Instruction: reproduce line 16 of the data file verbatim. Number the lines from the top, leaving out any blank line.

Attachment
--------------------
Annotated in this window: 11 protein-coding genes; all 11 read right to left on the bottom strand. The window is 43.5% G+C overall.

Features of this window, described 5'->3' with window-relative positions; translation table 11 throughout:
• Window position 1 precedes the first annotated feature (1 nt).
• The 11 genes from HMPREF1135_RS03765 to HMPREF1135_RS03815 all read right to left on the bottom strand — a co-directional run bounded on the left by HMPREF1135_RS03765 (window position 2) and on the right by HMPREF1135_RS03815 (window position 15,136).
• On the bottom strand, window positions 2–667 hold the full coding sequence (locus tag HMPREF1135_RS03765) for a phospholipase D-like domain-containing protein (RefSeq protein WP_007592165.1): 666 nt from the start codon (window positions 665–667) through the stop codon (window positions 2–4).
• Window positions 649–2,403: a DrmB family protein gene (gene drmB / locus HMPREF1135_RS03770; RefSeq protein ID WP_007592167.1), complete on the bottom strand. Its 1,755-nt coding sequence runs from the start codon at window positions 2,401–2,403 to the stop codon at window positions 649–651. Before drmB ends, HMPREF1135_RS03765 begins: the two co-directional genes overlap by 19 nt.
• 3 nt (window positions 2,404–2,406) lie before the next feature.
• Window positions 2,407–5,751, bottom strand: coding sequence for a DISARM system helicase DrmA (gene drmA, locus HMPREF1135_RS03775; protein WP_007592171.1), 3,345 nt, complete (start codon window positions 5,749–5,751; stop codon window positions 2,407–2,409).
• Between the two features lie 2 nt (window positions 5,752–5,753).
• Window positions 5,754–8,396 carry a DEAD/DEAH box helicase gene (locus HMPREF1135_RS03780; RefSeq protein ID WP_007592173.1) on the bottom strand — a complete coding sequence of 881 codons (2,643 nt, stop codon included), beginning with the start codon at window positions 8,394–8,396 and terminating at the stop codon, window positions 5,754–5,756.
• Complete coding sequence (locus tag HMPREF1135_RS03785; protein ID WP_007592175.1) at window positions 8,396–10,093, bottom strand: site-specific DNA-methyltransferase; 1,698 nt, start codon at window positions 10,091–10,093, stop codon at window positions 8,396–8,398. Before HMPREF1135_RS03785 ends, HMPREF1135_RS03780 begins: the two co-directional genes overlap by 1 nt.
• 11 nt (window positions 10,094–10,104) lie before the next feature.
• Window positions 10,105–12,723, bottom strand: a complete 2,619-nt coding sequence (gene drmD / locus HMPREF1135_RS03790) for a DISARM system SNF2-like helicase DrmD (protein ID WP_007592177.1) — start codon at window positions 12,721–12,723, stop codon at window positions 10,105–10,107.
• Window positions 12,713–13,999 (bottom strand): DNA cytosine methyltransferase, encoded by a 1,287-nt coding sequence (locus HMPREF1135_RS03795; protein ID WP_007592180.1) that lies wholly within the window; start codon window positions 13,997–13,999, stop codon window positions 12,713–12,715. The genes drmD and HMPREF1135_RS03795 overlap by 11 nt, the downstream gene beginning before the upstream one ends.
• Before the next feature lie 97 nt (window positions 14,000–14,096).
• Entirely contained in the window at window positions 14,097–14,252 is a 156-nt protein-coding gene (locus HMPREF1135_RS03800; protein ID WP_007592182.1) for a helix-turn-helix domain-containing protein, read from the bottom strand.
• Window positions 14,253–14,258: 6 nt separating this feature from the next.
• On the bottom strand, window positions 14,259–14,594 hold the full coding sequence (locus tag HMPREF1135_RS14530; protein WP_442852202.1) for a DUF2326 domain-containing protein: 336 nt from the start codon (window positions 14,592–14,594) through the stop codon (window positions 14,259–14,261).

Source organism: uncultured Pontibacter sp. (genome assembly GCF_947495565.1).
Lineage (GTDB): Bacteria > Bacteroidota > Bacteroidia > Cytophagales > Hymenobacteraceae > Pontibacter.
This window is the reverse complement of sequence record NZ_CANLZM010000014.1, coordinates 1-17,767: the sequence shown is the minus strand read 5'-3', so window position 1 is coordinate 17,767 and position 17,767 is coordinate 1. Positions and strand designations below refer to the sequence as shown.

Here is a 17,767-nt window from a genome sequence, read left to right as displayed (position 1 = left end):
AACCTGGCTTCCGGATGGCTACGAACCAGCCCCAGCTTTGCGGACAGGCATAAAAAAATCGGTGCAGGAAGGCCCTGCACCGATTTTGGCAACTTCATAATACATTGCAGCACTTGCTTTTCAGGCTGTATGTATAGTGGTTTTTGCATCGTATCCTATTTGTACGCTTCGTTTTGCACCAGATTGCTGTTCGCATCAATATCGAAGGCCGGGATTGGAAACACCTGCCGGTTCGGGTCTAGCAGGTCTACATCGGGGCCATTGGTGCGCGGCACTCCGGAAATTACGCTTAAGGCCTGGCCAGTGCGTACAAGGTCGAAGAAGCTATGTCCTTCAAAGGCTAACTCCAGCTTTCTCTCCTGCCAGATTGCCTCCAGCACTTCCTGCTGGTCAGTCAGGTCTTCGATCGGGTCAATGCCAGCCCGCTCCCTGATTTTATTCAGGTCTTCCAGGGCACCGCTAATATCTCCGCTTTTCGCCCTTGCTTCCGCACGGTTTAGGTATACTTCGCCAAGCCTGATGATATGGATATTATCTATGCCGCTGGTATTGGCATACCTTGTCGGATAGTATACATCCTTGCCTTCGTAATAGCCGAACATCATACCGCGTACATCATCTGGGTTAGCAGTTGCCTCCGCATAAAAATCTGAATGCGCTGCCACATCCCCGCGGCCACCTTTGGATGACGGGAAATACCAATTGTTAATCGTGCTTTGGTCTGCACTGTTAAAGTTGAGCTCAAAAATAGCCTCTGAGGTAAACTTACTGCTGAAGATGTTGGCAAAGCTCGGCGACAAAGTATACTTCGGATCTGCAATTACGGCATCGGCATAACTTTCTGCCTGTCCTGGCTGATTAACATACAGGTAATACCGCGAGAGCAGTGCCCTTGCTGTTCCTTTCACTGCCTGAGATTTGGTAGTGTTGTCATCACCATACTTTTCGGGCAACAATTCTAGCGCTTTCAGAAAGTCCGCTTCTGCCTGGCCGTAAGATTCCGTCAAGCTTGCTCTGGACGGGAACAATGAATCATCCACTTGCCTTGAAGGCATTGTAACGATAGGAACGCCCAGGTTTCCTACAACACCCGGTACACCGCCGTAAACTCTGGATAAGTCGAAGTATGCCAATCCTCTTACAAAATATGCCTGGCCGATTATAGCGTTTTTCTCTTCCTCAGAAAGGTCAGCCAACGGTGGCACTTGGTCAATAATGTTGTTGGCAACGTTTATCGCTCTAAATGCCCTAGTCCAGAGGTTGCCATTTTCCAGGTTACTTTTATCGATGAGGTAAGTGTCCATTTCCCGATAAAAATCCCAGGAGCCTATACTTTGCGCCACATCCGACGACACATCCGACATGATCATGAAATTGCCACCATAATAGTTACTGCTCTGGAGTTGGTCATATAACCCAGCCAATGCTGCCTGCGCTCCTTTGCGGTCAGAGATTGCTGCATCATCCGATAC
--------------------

• Entirely contained in the window at window positions 14,097–14,252 is a 156-nt protein-coding gene (locus HMPREF1135_RS03800; protein ID WP_007592182.1) for a helix-turn-helix domain-containing protein, read from the bottom strand.